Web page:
Everyday, more and more Chinese Muslims are harassed and taken away to camps.

Express News

Everyday, more and more Chinese Muslims are harassed and taken away to camps.

Anusha Sikand and Michelle Arshad

Religious persecution is not a new concept to be covered in Earth’s history. Time and time again, religious groups have been tried, punished, and sentenced for their opinions and ways of life. Most of the population treat such events as archaic, despite the close proximity religious persecution has to the events of everyday life. However, bubbling deep in the posts of popular social media sites such as Instagram and Twitter, the news of religious persecution of ethnic Turkish-Chinese Uighur Muslims is making people reconsider their stance.

What started as a few tweets and posts, soon spiraled into a worldwide phenomenon failing to be covered by major global news outlets. Users of the Internet are comparing the catastrophic event to the Holocaust, both because of the lack of attention and the conditions in which they are residing. The Uighur Muslims are currently being held in cutthroat concentration camps that are actively being hidden by the Chinese government. About 10 percent of the Uighur population of Xinjiang has already been captured and placed in these camps. China claims that the Uighur population needs to be integrated into common Chinese society.

The Chinese officials at these camps shared that the types of offenses committed that lead to imprisonment include wearing a burqa, a traditional Muslim dress and headscarf, or watching an illegal religious video. They are, as a result, sent to receive rehabilitation treatment.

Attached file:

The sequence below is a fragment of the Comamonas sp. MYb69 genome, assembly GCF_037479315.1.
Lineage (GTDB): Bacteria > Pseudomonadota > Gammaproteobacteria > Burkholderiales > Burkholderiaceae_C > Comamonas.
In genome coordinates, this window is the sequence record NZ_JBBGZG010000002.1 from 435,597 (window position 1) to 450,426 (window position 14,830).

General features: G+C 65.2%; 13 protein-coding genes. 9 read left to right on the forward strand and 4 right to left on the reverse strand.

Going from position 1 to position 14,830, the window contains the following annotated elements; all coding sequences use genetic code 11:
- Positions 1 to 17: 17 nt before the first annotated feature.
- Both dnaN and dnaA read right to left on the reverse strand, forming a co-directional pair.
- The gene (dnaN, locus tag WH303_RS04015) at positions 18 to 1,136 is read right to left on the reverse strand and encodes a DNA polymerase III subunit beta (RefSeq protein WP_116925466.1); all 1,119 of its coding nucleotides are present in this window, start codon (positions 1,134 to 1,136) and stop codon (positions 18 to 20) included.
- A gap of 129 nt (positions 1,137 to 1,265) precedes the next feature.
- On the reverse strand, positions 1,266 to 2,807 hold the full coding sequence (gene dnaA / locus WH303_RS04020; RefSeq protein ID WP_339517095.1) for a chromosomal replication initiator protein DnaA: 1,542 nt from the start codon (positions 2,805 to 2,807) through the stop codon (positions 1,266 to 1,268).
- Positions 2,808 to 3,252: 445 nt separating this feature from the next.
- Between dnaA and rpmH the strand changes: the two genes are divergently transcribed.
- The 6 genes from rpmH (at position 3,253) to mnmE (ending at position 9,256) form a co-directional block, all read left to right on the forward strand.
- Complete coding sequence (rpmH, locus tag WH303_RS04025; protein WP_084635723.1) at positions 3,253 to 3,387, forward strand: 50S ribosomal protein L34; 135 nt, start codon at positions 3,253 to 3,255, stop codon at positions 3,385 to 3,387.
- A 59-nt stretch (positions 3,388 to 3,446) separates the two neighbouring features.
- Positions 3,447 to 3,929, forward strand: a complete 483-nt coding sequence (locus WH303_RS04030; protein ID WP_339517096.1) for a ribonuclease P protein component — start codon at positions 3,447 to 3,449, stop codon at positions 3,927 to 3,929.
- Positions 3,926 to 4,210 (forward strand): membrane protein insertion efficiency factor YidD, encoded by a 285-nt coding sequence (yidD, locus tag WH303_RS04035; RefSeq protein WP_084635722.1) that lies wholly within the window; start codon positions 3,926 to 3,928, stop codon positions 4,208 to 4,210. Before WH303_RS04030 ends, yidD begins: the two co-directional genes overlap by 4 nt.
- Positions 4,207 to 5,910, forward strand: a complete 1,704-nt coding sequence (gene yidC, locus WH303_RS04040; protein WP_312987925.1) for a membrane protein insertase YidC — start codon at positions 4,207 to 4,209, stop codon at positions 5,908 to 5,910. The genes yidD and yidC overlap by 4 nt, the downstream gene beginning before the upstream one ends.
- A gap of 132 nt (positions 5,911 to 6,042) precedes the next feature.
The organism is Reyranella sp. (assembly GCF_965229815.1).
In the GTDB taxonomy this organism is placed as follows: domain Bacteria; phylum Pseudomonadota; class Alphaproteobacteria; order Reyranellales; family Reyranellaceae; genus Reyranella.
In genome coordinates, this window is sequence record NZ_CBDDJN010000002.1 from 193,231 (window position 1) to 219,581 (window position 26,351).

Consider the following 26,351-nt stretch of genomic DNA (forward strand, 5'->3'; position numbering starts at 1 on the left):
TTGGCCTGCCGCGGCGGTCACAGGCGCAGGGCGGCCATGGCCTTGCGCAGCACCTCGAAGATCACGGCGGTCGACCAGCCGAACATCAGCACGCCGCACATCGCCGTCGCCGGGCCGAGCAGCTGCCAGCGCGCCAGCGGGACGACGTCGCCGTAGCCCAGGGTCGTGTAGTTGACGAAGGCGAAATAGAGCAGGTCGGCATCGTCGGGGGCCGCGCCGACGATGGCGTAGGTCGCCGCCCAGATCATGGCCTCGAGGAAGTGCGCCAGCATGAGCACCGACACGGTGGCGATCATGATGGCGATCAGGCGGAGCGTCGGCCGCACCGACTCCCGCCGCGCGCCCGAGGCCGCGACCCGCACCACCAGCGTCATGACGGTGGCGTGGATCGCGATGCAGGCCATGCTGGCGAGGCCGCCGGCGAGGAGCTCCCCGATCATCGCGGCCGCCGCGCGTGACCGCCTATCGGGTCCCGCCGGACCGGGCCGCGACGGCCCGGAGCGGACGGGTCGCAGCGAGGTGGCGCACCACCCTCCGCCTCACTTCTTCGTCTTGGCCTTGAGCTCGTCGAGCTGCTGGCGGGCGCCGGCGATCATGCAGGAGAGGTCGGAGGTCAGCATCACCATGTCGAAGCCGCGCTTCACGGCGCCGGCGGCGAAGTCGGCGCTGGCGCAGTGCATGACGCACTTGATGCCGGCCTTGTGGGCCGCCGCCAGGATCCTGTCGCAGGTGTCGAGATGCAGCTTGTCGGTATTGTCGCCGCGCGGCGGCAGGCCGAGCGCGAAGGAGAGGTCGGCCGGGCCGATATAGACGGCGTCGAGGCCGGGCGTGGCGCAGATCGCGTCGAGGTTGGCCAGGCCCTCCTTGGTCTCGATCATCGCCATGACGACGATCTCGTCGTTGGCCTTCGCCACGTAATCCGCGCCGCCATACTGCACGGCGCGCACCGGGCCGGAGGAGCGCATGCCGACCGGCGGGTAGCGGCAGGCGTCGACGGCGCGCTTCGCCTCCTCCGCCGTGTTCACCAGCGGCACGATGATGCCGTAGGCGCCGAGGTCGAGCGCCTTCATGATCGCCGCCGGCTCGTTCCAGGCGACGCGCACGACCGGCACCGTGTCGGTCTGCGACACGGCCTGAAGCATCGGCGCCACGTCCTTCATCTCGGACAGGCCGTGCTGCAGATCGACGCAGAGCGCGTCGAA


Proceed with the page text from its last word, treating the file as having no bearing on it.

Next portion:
Bu’ayixiemu Abulizi is the director of the Moyu County Vocational Education and Training Center in Hotan Prefecture in the southwestern corner of Xinjiang. According to an interview done with NBC news, Abulizi claims that the camp’s main initiative is to change the thoughts and mindsets of the imprisoned. 

Albulizi claims that, upon entrance to the camp, they are given lessons in Chinese law and Mandarin. In order to “graduate” from the centers, inmates are to pass an exam on these two subjects. However, the American government asserts that this camp is being used to brainwash the Muslims to integrate them into Chinese society, completely forfeiting any Muslim beliefs. In the camps, the Uighur are controlled physically and mentally by the officials with continuous brainwashing, tight security, constant observance, and extensive labor work. 

Camps must adhere to a strict regiment of total physical and mental control, a grueling diet of political indoctrination, vice-like security protocols, strict secrecy and “labor skills training” for longer-serving inmates, according to the China Cables, a cache of classified government papers published by the Washington-based International Consortium of Investigative Journalists (ICIJ) a few weeks ago.

Abulizi claims that the camps are designed to prevent terrorist thoughts from forming and resulting in riots and violence. The Chinese government has associated terrorism with Islam, Muslims, and the Uighur population which sparks both fear and anger.